During the service, the Abbey's Dean, Herbert Ryle, invited the congregation to:
unite in praise and thanksgiving for those our brothers who died at Gallipoli for their King and Empire, in the high cause of Freedom and Honour… Their deeds will be remembered evermore. Their memorial is already inscribed in men's hearts. In future ages the sons of our Empire will seek to emulate the imperishable renown of their daring and bravery. We are resolved that, by God's gracious favour, our brothers shall not have laid down their lives in vain.
Read more in this copy of the full order of service from 1916.
Sydney-born Dr Agnes Bennett, who treated some of the wounded from Gallipoli while working in hospitals in Egypt, was among the congregation at the first ANZAC Day service.
In 1959, she recalled the experience in this radio recording, included here with thanks to Ngā Taonga Sound & Vision.
‘Marking the first Anzac Day in London’ Excerpt from Talk by Dr Agnes Bennett on her experiences in World War I, 1959. Radio New Zealand collection, Ngā Taonga Sound & Vision ID27632.
Services of Commemoration and Thanksgiving continue to be held regularly at the Abbey. Following the precedent set by George V, the service is often attended by members of the Royal Family, who join veterans from Australia and New Zealand and members of the ex-pat communities from both countries in remembrance.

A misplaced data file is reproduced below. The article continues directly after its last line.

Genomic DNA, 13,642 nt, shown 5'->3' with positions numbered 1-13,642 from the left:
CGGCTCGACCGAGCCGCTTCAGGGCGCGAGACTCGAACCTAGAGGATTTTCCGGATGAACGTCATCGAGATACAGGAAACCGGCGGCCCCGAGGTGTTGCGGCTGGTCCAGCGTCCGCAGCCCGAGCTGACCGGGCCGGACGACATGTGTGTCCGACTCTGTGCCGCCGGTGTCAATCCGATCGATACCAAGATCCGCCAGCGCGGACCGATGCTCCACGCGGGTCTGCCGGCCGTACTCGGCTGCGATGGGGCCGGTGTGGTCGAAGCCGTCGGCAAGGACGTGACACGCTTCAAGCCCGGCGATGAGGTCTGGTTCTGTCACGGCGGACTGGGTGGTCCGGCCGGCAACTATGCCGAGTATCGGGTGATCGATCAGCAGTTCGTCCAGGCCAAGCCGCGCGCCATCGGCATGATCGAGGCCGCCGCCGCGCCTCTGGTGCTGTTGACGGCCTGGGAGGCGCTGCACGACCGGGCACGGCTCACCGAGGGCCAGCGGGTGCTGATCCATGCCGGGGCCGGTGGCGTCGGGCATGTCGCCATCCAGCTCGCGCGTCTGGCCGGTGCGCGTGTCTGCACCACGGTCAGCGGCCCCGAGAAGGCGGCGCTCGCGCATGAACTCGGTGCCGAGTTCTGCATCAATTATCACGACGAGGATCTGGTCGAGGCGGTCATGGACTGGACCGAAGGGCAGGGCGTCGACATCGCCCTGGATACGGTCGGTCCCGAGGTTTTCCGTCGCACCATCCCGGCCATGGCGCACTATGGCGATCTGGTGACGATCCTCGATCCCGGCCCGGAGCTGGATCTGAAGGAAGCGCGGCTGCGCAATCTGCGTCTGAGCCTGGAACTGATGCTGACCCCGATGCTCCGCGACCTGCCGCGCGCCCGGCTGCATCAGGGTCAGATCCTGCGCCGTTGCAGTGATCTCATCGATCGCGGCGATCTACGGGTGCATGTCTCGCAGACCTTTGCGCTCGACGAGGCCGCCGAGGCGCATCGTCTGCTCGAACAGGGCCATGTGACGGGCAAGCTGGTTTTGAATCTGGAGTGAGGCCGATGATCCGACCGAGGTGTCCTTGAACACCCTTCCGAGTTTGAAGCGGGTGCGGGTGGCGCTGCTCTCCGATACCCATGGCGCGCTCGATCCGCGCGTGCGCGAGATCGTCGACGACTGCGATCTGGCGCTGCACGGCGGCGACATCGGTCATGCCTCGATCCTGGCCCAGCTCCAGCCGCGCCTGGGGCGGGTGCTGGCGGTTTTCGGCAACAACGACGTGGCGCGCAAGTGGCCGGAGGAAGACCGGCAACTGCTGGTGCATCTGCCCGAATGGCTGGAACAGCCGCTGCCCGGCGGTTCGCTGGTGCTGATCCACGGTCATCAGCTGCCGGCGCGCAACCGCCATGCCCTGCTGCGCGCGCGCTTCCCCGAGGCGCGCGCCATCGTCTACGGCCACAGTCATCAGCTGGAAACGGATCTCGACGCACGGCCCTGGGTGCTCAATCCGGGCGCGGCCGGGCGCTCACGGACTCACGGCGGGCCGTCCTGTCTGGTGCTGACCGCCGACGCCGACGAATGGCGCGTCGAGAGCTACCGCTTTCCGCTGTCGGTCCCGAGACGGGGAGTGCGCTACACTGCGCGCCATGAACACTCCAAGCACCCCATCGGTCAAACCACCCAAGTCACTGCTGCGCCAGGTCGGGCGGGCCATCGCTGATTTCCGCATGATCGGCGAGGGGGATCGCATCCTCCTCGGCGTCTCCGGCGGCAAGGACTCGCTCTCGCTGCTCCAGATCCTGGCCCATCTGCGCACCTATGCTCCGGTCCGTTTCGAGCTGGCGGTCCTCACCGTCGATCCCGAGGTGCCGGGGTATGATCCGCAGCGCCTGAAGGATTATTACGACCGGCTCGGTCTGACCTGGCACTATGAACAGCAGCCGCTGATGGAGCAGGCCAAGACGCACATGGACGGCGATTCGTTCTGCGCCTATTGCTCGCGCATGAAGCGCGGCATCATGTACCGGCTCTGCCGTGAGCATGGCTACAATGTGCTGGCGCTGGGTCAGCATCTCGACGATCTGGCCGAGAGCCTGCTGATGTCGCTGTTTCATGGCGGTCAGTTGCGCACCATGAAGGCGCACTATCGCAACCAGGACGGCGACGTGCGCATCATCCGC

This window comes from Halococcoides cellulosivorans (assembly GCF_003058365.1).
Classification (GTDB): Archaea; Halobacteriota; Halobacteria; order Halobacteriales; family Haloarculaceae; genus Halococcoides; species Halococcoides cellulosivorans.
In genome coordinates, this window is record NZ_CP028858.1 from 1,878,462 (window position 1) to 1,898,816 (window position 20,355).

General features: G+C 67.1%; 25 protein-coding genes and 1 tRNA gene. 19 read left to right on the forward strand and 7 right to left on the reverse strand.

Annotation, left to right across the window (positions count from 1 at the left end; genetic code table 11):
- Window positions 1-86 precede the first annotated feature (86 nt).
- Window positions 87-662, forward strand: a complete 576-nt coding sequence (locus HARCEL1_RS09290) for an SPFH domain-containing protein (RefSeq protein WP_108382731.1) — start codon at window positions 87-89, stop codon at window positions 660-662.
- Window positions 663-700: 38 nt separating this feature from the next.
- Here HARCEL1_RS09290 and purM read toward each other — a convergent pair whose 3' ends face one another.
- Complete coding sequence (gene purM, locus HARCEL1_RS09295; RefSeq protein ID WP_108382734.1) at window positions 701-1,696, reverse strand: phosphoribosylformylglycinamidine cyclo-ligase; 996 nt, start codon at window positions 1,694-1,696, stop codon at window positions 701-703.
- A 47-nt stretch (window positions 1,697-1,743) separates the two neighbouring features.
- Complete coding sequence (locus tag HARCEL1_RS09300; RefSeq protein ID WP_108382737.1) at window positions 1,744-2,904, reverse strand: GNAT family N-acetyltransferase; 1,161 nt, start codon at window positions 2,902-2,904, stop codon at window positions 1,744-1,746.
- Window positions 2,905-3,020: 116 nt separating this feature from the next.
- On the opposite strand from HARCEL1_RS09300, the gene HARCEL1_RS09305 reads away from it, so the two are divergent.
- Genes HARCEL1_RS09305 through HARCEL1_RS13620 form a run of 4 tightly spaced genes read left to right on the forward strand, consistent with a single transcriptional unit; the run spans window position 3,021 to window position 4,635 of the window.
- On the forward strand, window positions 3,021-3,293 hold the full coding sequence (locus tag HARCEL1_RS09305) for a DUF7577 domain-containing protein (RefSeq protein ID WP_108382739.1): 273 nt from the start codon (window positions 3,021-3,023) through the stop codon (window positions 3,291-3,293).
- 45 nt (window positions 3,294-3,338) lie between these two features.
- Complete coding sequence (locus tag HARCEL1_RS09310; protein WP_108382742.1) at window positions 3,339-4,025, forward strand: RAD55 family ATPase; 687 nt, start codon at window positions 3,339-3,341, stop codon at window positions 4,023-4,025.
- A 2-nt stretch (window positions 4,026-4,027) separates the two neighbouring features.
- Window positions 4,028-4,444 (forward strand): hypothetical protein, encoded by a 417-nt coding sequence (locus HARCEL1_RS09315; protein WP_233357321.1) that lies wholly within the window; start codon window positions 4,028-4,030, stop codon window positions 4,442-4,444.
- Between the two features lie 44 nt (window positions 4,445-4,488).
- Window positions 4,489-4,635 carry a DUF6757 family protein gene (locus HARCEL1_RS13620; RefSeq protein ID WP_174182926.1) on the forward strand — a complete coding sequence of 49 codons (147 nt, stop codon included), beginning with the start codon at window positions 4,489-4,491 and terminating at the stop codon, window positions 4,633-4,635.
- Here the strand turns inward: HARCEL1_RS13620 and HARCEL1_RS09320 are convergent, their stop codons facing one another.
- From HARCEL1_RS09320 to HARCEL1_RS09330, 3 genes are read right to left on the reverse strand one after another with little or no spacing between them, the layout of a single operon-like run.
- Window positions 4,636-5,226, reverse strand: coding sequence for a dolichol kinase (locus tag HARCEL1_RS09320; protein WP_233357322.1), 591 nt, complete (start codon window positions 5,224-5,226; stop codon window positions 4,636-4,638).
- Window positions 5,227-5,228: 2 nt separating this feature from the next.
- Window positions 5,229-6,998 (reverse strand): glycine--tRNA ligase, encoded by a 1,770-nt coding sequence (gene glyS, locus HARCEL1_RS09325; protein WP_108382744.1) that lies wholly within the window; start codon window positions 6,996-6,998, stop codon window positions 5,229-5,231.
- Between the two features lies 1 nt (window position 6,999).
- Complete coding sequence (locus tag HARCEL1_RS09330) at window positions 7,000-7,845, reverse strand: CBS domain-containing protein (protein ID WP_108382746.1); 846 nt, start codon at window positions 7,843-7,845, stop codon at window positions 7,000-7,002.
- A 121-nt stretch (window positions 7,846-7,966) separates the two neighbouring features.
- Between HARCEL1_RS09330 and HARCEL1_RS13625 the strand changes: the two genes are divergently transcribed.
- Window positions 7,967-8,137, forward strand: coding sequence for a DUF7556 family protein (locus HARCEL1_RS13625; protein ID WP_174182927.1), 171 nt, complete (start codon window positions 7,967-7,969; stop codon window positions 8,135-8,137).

In recent years, the procession of the flags of Australia, New Zealand and the United Kingdom through the Abbey, alongside that of Turkey, has become an important part of the annual service, and a poignant symbol of reconciliation.
The flags are carried by members of the armed forces of each country, before being presented at the High Altar.
At the heart of the service is an Act of Remembrance. The Turkish Ambassador to the United Kingdom is invited to read the moving words of Mustafa Kemal Atatürk, President of Turkey from 1923-38, which are inscribed on the memorial at ANZAC Cove in the Dardanelles: